2 more questions to ask and be asked every week

In my last post, I listed 4 questions I think you should ask and be asked every week. I gave some thoughts about what the first two mean. Here are some notes on the second two.

I hope you’ll see in these a spirit of prayer and support, not a time of guilt and condemnation. We know that everyone is at different places in their walk, and we don’t expect that anyone has everything just right. Our intent is to help each person, wherever he/she is, to continue growing in faith.

3 – How have you availed yourself of the means of grace?

My group has changed this to, “What Christian practices have you kept this week?” because they understand it a bit better. I think we may be losing something, though, by not always talking about these as means of God’s grace.

Either way, the intent is the same: we believe God transforms us through particular means of grace. If so, we want to encourage each other to participate in these.

Are you receiving the Lord’s Supper? Praying? Searching the Scriptures? Fasting? Participating in public worship? I believe all of these practices have the ability to transform you. For my Methodist friends, John Wesley specifically listed the first three as the “chief means of grace.” And he spoke strongly about the importance of fasting and attending the church service (regardless of how you feel about the church).

When I’m not doing well, I often don’t even realize it until my group asks me about these. There have been times that I have begun to share by describing some turmoil or restlessness or apathy in my soul. Then I get to this question and realize it may be because I haven’t availed myself of hardly any means of grace.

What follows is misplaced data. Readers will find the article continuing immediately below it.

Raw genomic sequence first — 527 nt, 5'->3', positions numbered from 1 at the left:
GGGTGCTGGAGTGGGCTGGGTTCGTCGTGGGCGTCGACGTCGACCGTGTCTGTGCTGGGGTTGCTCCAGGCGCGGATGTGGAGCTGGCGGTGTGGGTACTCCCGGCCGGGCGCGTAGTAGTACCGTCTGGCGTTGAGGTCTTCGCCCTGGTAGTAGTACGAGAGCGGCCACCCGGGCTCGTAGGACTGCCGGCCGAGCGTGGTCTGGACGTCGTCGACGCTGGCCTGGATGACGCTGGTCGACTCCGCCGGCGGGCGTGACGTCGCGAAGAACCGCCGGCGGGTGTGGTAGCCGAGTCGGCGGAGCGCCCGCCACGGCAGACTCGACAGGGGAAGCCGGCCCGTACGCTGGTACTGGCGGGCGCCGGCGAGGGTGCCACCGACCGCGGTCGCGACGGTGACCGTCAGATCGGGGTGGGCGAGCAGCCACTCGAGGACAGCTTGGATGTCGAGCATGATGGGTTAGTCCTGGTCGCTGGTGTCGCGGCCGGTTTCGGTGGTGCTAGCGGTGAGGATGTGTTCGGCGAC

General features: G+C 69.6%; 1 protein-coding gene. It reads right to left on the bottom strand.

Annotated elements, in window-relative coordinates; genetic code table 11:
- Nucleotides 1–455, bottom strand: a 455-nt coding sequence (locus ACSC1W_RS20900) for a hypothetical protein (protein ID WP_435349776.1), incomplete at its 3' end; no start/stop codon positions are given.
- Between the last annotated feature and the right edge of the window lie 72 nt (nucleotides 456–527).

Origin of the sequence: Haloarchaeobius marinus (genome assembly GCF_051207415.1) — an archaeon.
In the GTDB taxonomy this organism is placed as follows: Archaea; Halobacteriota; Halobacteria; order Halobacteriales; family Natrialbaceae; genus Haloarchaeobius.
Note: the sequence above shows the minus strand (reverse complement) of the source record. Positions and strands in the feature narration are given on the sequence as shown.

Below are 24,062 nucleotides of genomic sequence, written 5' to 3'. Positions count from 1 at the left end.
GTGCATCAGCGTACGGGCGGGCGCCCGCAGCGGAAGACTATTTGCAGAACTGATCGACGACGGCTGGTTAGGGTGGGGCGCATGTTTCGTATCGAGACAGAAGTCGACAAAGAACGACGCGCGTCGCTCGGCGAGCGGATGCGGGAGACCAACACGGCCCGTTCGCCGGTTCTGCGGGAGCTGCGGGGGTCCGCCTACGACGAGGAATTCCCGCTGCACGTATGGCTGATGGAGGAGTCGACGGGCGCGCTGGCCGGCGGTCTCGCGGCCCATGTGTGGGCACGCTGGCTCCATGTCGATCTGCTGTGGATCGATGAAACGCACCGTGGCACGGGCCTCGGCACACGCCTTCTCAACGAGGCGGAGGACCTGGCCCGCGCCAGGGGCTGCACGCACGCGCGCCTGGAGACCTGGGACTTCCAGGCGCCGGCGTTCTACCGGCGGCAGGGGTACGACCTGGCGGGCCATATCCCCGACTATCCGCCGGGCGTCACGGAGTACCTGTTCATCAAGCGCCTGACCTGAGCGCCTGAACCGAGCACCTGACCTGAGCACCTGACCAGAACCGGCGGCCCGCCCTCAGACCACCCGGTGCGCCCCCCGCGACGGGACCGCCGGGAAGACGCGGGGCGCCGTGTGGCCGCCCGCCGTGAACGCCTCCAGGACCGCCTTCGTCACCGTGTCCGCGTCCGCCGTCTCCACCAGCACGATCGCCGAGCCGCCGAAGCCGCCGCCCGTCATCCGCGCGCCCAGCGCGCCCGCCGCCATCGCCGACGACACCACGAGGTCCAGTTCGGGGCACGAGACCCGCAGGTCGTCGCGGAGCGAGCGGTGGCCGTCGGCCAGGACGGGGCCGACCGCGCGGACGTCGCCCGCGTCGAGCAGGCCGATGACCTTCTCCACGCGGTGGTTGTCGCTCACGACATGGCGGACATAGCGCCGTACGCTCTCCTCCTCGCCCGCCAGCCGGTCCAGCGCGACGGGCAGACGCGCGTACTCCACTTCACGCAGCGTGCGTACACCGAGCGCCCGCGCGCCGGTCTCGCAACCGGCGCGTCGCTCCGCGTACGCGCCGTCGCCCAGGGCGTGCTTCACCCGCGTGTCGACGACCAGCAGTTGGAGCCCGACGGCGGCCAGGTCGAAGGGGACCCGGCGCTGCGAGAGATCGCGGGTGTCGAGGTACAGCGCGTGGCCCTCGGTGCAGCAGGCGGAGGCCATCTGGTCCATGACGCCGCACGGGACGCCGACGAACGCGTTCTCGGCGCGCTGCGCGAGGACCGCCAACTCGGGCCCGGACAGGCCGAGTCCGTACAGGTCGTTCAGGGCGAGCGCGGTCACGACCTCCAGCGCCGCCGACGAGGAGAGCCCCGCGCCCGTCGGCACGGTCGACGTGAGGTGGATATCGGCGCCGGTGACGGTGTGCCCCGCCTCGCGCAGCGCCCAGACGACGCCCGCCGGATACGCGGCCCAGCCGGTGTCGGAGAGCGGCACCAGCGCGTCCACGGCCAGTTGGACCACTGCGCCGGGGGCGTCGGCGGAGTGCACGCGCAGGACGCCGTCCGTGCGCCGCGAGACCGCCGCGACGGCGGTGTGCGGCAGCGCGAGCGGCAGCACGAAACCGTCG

I’ve found that when people are keeping means of grace in their lives, they tend to be doing well, even if the circumstances around them aren’t great.

Again, the goal isn’t a spirit of judgment or shaming people. The spirit is of mutual encouragement.

4 – How can we as a group best pray for and support you?

This is pretty obvious. It also gets to the core of what we’re trying to do in these groups. They are about spiritual support.

The group’s goal is not problem-solving or advice-giving. There may be occasions where that’s appropriate, but the main goal as a group is to listen, pray and support.

I recently spoke with someone who attends a daily Alcoholics Anonymous meeting. He said it’s important for him to be there every day because they ask how he’s doing and encourage him to keep going. They realize how dangerous alcoholism is, and they fight it daily by meeting to ask each other if they’re still on track.

In some sense, Christianity is a lifelong recovery plan. We realize how dangerous the devil’s schemes are and how easily sin entangles. As part of our fight against that, we meet with each other as a chance to share how our souls are, with opportunity to mourn or celebrate with each other.

We meet to discuss celebrations or struggles with good and evil, and to encourage each other to press on.

We meet to encourage each other in things like prayer, Scripture reading, and fasting, and to hear how those practices are transforming others.

And finally, we meet to pray for each other. Because we need it.

I hope you’ll consider finding a place to ask and be asked these questions weekly. I think it will do great things for your soul. If you have questions or thoughts, please let me know.

5 thoughts on “2 more questions to ask and be asked every week

  1. Great analogy regarding a lifelong recovery plan. We are all wounded and broken sinners but thankfully His mercies are new every morning ..it seems that the soul searching questions you talk about are designed to help us access these mercies.

  2. Spot on, Teddy. I also think it is important to keep it as a means of grace– holiness comes by grace through faith. We do well to us the usual channels God has ordained to bring that grace into our lives!

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